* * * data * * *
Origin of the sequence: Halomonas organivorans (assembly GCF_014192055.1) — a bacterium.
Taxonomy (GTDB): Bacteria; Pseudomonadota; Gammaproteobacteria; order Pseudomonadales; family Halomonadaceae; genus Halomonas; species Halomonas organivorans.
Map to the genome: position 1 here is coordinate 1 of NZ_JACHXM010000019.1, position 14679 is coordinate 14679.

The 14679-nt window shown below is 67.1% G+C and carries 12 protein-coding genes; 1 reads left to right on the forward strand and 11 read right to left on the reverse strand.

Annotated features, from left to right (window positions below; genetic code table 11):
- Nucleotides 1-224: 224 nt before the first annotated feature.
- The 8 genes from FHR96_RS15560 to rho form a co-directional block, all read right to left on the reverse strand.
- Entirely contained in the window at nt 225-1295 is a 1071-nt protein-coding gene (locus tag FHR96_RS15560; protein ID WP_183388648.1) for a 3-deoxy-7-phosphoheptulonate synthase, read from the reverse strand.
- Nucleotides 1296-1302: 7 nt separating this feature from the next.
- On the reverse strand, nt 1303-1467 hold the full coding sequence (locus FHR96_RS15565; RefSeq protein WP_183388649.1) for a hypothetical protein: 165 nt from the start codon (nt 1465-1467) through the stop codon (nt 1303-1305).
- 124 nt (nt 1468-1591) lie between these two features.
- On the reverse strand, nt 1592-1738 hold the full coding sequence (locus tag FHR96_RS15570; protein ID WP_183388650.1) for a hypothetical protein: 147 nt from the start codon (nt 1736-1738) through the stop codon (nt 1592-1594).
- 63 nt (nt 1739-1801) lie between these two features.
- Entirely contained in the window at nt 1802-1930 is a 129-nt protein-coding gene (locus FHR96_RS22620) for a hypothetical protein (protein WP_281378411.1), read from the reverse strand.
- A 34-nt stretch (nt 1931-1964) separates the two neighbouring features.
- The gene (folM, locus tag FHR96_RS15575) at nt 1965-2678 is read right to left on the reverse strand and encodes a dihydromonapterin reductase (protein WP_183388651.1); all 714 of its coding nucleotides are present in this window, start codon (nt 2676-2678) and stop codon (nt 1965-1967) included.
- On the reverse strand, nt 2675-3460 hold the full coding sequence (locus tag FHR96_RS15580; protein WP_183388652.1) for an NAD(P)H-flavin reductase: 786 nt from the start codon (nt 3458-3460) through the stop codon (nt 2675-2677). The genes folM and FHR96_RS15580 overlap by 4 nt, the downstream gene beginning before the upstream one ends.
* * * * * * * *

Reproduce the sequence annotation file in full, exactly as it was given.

Origin of the sequence: Halomonas organivorans (assembly GCF_014192055.1) — a bacterium.
Taxonomy (GTDB): Bacteria; Pseudomonadota; Gammaproteobacteria; order Pseudomonadales; family Halomonadaceae; genus Halomonas; species Halomonas organivorans.
Map to the genome: position 1 here is coordinate 1 of NZ_JACHXM010000019.1, position 14679 is coordinate 14679.

The 14679-nt window shown below is 67.1% G+C and carries 12 protein-coding genes; 1 reads left to right on the forward strand and 11 read right to left on the reverse strand.

Annotated features, from left to right (window positions below; genetic code table 11):
- Nucleotides 1-224: 224 nt before the first annotated feature.
- The 8 genes from FHR96_RS15560 to rho form a co-directional block, all read right to left on the reverse strand.
- Entirely contained in the window at nt 225-1295 is a 1071-nt protein-coding gene (locus tag FHR96_RS15560; protein ID WP_183388648.1) for a 3-deoxy-7-phosphoheptulonate synthase, read from the reverse strand.
- Nucleotides 1296-1302: 7 nt separating this feature from the next.
- On the reverse strand, nt 1303-1467 hold the full coding sequence (locus FHR96_RS15565; RefSeq protein WP_183388649.1) for a hypothetical protein: 165 nt from the start codon (nt 1465-1467) through the stop codon (nt 1303-1305).
- 124 nt (nt 1468-1591) lie between these two features.
- On the reverse strand, nt 1592-1738 hold the full coding sequence (locus tag FHR96_RS15570; protein ID WP_183388650.1) for a hypothetical protein: 147 nt from the start codon (nt 1736-1738) through the stop codon (nt 1592-1594).
- 63 nt (nt 1739-1801) lie between these two features.
- Entirely contained in the window at nt 1802-1930 is a 129-nt protein-coding gene (locus FHR96_RS22620) for a hypothetical protein (protein WP_281378411.1), read from the reverse strand.
- A 34-nt stretch (nt 1931-1964) separates the two neighbouring features.
- The gene (folM, locus tag FHR96_RS15575) at nt 1965-2678 is read right to left on the reverse strand and encodes a dihydromonapterin reductase (protein WP_183388651.1); all 714 of its coding nucleotides are present in this window, start codon (nt 2676-2678) and stop codon (nt 1965-1967) included.
- On the reverse strand, nt 2675-3460 hold the full coding sequence (locus tag FHR96_RS15580; protein WP_183388652.1) for an NAD(P)H-flavin reductase: 786 nt from the start codon (nt 3458-3460) through the stop codon (nt 2675-2677). The genes folM and FHR96_RS15580 overlap by 4 nt, the downstream gene beginning before the upstream one ends.